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Oil price cools SCV expansion

Environmentally Speaking

Posted: June 12, 2008 2:52 a.m.
Updated: August 17, 2008 5:02 a.m.
 
I have now lived through several California real estate boom and bust cycles, but I don't remember one as bad as the current housing crisis. Graded housing pads left to stand empty, new tracts with only a few occupants and a lot of vacant houses are a new phenomena in this valley that I don't recall from past downturns.

Perhaps it was the sub-prime loan fiasco that particularly drove the overbuilding this time.

But overbuilding always seemed to be a factor in previous slowdowns. Something else is at work this time.

I had always thought that water would be the limiting factor to an overly exuberant housing market. I can only shake my head at recent assurances by our local water agencies that water is no problem for Santa Claritans.

With state water deliveries at only 35 percent of normal and on the same day the governor declared a statewide drought, the county approved yet another 500 units in an outlying area where well water is not sufficient to supply additional housing. These units will have to be supplied by state water that comes from the already over-stretched Sacramento Delta.

"No problem," say the water managers, "we have drought reserve storage." Yes, that is true, but one shouldn't be approving housing on supplies that will only exist for the next 10 or 15 years. That water was supposedly for drought emergencies and the excess water that provided the opportunity for that storage is no longer available.

At a recent planning commission meeting, the direction became clear. "Everyone will just have to use less water," quipped a commissioner as he approved yet another huge housing project. But no restrictions were placed on the landscaping for that new approval. So, like residents of Las Vegas with their shrinking Lake Mead reservoir, our future apparently will be merely to require homeowners to remove lawns and other water intensive landscaping so that the electeds can continue to approve housing in outlying areas.

While drought tolerant native landscaping will certainly be a wonderful improvement in water efficiency for existing residents and provide "backyard habitat" for all our local native species, it will be an expensive and drawn out process to make the change. Such landscaping should certainly at least be required on any new approvals. We do not want to be in the situation that is currently facing Barcelona, Spain. Their inattention to water supply resulted in the recent necessity of shipping in tanker loads of water to the City since all other sources had been exhausted and to institute fines of up to $10,000 for watering flowers.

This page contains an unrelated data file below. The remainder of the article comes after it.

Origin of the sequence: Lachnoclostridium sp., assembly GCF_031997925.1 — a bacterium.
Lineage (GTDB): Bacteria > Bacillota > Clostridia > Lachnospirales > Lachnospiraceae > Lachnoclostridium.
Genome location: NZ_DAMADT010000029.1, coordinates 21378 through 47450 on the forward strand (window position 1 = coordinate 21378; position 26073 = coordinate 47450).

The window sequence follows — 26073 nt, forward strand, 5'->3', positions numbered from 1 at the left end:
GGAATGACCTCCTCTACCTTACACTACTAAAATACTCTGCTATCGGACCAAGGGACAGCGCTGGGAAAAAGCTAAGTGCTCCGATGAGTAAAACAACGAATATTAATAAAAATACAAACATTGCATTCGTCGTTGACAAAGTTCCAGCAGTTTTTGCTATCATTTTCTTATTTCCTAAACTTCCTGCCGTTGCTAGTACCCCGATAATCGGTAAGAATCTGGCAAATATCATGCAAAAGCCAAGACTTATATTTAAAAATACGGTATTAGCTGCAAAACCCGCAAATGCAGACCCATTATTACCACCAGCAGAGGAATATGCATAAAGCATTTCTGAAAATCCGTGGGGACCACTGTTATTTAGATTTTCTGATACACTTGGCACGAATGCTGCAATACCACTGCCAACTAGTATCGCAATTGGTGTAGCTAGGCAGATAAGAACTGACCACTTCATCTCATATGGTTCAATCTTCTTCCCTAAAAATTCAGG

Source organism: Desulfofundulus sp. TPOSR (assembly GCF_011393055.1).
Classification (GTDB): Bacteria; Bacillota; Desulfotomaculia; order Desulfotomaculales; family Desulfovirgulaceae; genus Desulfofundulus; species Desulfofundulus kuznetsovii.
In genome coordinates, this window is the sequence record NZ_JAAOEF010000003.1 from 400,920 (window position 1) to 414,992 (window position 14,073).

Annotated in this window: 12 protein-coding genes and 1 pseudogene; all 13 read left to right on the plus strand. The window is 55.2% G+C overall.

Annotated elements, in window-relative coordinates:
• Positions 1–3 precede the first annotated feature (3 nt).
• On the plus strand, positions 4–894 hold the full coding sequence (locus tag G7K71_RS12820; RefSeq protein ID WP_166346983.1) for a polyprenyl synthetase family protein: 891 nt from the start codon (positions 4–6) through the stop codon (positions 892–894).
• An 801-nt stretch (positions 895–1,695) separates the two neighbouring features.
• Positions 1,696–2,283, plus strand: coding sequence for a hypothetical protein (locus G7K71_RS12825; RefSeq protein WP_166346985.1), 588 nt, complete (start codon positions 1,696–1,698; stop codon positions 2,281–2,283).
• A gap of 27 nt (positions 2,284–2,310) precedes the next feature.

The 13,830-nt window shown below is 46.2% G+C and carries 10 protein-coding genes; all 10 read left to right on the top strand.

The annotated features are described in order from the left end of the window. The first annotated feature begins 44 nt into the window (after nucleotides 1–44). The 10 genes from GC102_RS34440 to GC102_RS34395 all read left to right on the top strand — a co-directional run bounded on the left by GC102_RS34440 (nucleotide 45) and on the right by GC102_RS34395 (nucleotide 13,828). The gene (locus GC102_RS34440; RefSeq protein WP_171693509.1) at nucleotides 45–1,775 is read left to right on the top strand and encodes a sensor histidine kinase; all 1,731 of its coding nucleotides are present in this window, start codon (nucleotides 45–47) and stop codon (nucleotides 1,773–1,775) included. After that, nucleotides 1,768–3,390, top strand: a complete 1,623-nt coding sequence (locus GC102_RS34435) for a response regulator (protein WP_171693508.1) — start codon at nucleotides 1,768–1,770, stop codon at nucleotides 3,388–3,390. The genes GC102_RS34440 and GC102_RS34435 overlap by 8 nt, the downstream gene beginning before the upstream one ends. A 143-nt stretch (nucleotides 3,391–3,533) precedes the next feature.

But it seems now that oil, not water, will be the limiting factor to growth. High oil prices do not require elected officials to find the courage to say no to a development project. The consumer does the naysaying himself. With mortgage brokers paying more honest attention to a buyer's income and down payment, the ability to meet monthly bills while making a 100-mile commute to work is no longer feasible at today's gas prices.

In spite of the environmentalists' urgent call to build hybrids, electric cars, and other high efficiency or alternative fuel vehicles, our American car companies stubbornly refused. They fought regulations to increase fleet efficiencies and crushed their electric cars. They ignored the obvious result of diminishing worldwide oil production and increasing demand. Now, while Toyota sales are up, mostly as a result of their hybrid lines, our companies are closing SUV factories due to lack of sales linked to higher oil prices.

Now developers seemed to have fallen to the same peril. The Newhall/LandSource bankruptcy is not just a sign of the current downturn. Buyers are saying no to housing in outlying areas because they can't afford the gas it would require to get to work. Again, the enviros' plea to stop approving sprawl housing and instead provide transportation-oriented, location-efficient homes in walkable or cyclable communities was ignored. Instead, bike lanes were striped over and roads widened to accommodate more and more autos generated from far-flung units that never should have been approved. Now such housing projects are in financial trouble all over the nation while closer in, more compact developments continue to sell.

Will rising oil prices crumble the very foundation of the suburban lifestyle? As Barclays Bank and Newhall begin the "re-tooling" of development in the Santa Clarita Valley, perhaps it will help to keep this new reality in mind. It seems that commuters are just saying "no" to long, expensive commutes and clogged freeways in a way that the elected county supervisors never would. With the high cost of all the needed infrastructure expansions including bridges, water and even a sanitation plant, perhaps after all, the massive and far-flung Newhall Ranch project might be better left as the rich farmland it is now.

Lynne Plambeck is president of the Santa Clarita Organization for Planning and the Environment. Her view represents her own and not necessarily that of The Signal.

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